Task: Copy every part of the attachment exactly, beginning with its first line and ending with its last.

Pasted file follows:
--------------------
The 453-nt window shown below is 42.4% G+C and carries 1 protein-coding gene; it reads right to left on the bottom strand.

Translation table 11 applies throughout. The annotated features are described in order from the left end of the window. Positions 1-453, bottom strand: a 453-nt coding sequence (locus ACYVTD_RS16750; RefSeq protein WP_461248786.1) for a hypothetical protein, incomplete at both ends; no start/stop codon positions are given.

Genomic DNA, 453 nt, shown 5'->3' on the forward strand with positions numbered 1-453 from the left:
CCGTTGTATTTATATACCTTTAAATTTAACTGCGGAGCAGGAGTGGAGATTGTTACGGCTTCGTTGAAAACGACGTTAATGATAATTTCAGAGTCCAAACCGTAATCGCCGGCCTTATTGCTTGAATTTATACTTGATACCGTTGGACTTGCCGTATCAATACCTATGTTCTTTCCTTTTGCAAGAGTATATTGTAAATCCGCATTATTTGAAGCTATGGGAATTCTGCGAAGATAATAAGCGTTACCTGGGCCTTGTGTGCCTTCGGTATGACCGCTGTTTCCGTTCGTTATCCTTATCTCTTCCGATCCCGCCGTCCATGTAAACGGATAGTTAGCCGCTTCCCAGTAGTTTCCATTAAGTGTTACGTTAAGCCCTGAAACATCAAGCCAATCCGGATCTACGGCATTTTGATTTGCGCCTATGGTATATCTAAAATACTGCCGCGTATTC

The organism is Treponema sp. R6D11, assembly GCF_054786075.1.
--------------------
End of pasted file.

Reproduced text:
The 453-nt window shown below is 42.4% G+C and carries 1 protein-coding gene; it reads right to left on the bottom strand.

Translation table 11 applies throughout. The annotated features are described in order from the left end of the window. Positions 1-453, bottom strand: a 453-nt coding sequence (locus ACYVTD_RS16750; RefSeq protein WP_461248786.1) for a hypothetical protein, incomplete at both ends; no start/stop codon positions are given.

Genomic DNA, 453 nt, shown 5'->3' on the forward strand with positions numbered 1-453 from the left:
CCGTTGTATTTATATACCTTTAAATTTAACTGCGGAGCAGGAGTGGAGATTGTTACGGCTTCGTTGAAAACGACGTTAATGATAATTTCAGAGTCCAAACCGTAATCGCCGGCCTTATTGCTTGAATTTATACTTGATACCGTTGGACTTGCCGTATCAATACCTATGTTCTTTCCTTTTGCAAGAGTATATTGTAAATCCGCATTATTTGAAGCTATGGGAATTCTGCGAAGATAATAAGCGTTACCTGGGCCTTGTGTGCCTTCGGTATGACCGCTGTTTCCGTTCGTTATCCTTATCTCTTCCGATCCCGCCGTCCATGTAAACGGATAGTTAGCCGCTTCCCAGTAGTTTCCATTAAGTGTTACGTTAAGCCCTGAAACATCAAGCCAATCCGGATCTACGGCATTTTGATTTGCGCCTATGGTATATCTAAAATACTGCCGCGTATTC

The organism is Treponema sp. R6D11, assembly GCF_054786075.1.